An advisory committee of the Centers for Disease Control and Prevention voted to recommend a vaccine against the respiratory syncytial virus, or RSV, for older adults on Wednesday. This means that it could be available soon.
The agency’s Advisory Committee on Immunization Practices examined clinical trial data for two vaccines, one manufactured by Pfizer and the other by GSK, during a meeting.
The committee said that adults over the age of 60 may get the vaccines based on their individual needs and after consulting with a doctor. There was no full recommendation.
The antibodies have proactively gotten endorsement from the U.S. Food and Medication Organization, so the last step is for CDC chief Dr. Rochelle Walensky to approve the suggestions, which she is supposed to do.
Why is RSV so harmful to older people?
The CDC says that although RSV can affect people of any age, adults 65 and older, particularly those with chronic lung or heart conditions and weakened immune systems, are at greater risk.
The majority of people get mild infections with symptoms like a cough, a runny nose, and a fever. However, in some cases, people may need to go to the hospital if they have trouble breathing or aren’t getting enough water.
According to data from the CDC, senior citizens have experienced 67.5 RSV-associated hospitalizations per 100,000 people so far in the 2022–23 season.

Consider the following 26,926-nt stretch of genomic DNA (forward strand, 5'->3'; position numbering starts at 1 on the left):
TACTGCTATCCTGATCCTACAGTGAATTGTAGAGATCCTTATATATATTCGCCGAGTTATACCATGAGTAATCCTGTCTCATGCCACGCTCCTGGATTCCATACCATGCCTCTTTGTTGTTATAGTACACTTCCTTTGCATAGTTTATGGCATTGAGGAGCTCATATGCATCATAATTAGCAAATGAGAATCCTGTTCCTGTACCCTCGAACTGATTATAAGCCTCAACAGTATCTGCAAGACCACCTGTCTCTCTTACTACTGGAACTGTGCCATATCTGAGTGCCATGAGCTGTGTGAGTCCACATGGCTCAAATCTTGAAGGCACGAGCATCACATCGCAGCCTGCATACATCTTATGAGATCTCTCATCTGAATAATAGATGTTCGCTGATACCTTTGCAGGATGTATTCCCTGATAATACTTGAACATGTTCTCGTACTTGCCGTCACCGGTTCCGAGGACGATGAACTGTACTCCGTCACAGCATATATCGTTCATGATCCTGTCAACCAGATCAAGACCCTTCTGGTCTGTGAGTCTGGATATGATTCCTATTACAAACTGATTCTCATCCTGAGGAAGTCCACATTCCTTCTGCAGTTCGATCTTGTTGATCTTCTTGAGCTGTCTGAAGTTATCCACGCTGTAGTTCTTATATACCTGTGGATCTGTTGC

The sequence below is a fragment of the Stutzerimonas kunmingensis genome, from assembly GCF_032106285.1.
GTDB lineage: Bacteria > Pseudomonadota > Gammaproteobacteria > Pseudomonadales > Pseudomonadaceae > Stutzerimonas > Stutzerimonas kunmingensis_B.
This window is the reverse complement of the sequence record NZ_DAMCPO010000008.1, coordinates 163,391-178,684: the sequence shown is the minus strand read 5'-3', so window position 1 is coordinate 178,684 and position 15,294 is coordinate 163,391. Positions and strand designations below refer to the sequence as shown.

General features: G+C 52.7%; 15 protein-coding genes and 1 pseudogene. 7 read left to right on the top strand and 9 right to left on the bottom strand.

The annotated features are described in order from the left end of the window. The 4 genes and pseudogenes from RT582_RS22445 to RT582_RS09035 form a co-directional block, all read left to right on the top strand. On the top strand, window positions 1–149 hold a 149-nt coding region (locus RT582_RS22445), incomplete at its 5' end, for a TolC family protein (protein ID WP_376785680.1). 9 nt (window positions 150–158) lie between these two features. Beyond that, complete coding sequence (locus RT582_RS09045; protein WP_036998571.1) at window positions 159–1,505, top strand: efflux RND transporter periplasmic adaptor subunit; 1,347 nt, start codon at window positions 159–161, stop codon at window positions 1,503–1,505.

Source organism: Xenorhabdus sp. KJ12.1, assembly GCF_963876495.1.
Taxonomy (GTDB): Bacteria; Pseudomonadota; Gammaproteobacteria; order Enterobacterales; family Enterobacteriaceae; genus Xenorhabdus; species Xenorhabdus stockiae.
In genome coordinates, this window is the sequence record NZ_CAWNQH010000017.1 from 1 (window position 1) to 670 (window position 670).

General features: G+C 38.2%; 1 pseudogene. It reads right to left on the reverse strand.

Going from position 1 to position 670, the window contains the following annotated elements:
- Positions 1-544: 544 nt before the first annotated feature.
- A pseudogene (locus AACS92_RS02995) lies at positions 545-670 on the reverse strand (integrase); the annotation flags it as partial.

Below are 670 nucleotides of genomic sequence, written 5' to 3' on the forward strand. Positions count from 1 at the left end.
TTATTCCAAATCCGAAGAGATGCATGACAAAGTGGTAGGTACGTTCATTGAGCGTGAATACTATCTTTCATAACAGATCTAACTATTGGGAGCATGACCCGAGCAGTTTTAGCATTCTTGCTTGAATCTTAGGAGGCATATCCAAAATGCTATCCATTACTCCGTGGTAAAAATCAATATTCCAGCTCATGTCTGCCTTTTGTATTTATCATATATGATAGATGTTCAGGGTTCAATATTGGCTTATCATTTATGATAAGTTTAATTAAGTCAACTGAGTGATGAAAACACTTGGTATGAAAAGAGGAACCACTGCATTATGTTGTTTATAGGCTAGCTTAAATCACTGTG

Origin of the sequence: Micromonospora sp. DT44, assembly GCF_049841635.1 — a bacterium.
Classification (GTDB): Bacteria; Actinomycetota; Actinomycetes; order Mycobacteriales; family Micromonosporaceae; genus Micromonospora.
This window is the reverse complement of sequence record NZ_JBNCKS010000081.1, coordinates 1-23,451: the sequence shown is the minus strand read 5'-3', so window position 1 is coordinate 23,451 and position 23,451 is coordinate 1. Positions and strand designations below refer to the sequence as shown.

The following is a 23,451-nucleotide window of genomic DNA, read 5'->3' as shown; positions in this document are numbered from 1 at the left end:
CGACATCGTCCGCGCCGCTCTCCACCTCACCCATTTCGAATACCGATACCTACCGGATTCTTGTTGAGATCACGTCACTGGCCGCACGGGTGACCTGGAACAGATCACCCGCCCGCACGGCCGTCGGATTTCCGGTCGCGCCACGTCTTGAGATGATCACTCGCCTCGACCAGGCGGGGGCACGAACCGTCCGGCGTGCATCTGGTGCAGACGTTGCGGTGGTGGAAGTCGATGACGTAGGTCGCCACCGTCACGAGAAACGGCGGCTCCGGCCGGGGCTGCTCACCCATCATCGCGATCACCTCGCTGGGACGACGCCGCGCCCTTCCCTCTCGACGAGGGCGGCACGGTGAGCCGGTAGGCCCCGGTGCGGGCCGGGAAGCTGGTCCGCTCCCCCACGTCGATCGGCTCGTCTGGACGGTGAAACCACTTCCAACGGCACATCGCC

The CDC’s data from the 2016–17 season indicate that the cumulative rate for older adults has never been higher than 31.5 per 100,000 at this point in the season. This number is significantly higher than the norm.
According to the CDC, RSV is responsible for the hospitalization of 60,000 to 160,000 older adults in the United States each year, of whom 6,000 to 10,000 die.
According to Dr. Paul Goepfert, a professor of medicine in the infectious diseases division of the University of Alabama at Birmingham Hospital, “there is no really effective treatment for [RSV] in terms of antivirals.” Therefore, supportive management is really the only treatment, so your ultimate goal should be to prevent it.”
How do the vaccines function, and do they work?
GSK’s immunization, called Arexvy, and Pfizer’s antibody, called Abrysvo, focus on a protein from the infection called the F protein that RSV uses to connect to human cells and taint individuals.